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Don't toss that 'junk' out, it may be valuable

Photo: Margarita Marushevska/UnSplash

StatePoint - From baseball cards and sports equipment to postcards and photographs, is that “junk” in your attic or basement dusty treasure or just dusty? We’ve all heard of families getting rich from the sale of rare memorabilia they found when spring cleaning.

A little time spent determining if items are valuable and where to sell them can pay off in the long run.

“The sale of older sports cards, postcards and photographs can yield thousands of dollars, even tens of thousands or more for the right ones,” says Al Crisafulli, Auction Director at Love of the Game Auctions, an internet sports auction house that helps families identify and sell valuable sports cards and memorabilia.

Crisafulli has assisted people in selling tens of millions of dollars of baseball card collections, autographs, sports equipment and more. Such sales can be life changing. In one instance, he researched a family’s old baseball bat and proved it was game used by Hall of Famer Lou Gehrig. His Love of the Game Auctions sold it for almost half a million dollars, a figure which would top a million dollars today.

Here are some of his tips to determine if your sports collectibles are valuable:

The Older, the Better with Cards

Vintage sports cards from the early periods of sports are collectible, especially Hall of Famers. Do you have stars from the 1960s, 1950s or earlier? Look for names like Mickey Mantle, Jackie Robinson, Babe Ruth, Honus Wagner or Ty Cobb. Even non-star cards can be valuable, especially in nice condition with sharp corners and no creases.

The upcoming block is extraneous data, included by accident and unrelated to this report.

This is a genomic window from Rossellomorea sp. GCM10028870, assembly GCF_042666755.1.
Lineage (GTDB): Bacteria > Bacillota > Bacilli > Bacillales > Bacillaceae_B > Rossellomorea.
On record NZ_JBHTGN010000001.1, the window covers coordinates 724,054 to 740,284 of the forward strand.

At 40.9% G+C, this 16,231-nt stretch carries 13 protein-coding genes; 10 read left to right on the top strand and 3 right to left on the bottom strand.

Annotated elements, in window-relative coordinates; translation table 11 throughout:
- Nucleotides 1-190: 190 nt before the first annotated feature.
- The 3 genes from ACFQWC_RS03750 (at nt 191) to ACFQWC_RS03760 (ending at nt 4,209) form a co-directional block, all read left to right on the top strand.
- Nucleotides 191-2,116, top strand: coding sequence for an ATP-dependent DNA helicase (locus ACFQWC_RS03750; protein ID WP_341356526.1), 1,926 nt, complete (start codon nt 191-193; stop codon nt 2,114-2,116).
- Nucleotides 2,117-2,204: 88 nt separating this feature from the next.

Really early cards from the 1880s through the 1930s are particularly desirable, such as those by tobacco, gum and candy brands, such as Old Judge, Piedmont, Sweet Caporal, American Caramel, Goudey or Diamond Stars.

When determining where to sell cards and memorabilia, focus on a specialty auction house, such as Love of the Game, which employs trained experts in researching sports ephemera, and maintains bidder lists of sports collectors. More information is available at

Don’t Overlook Memorabilia and Equipment

Cards aren’t the only potentially valuable things. Look for older promotional and advertising ephemera spotlighting sports stars, especially items that promote sporting goods, food or tobacco brands. Ads from magazines aren’t valuable, but store displays, signs and premiums can be pricey.

Old sporting goods and equipment, such as balls, bats, gloves and uniforms, can also be valuable, especially if you had a family member who played minor or major league sports. Note that items from before the 1960s are highly collected. Also look for equipment endorsed by star players. Condition matters, but game-used equipment from professionals can be valuable in almost any condition.

Save Postcards and Photographs

If you have old photographs, cabinet cards or postcards of sports stars or ballparks, they should be evaluated. Those from pre-1960 can be expensive. Look for early “real photo” postcards from the 1900s through the 1940s, which are photographs printed on postcard backs.

Popular stars are key, meaning original images like Babe Ruth or early ballparks can be valuable, as opposed to images of your family members playing sports or of popular vacation destinations. When examining photographs, look for markings on the back, such as photographer, publication and date stamps. Also set aside cabinet cards, which are photographs from the 1880s through the 1930s adhered to cardboard stock.

“A good rule of thumb is that the older a sports item is, the more valuable it might be, especially from before the 1950s going back to the 1880s,” says Crisafulli.

This spring cleaning season, don’t rush to haul “junk” to the curb. Examine it first.

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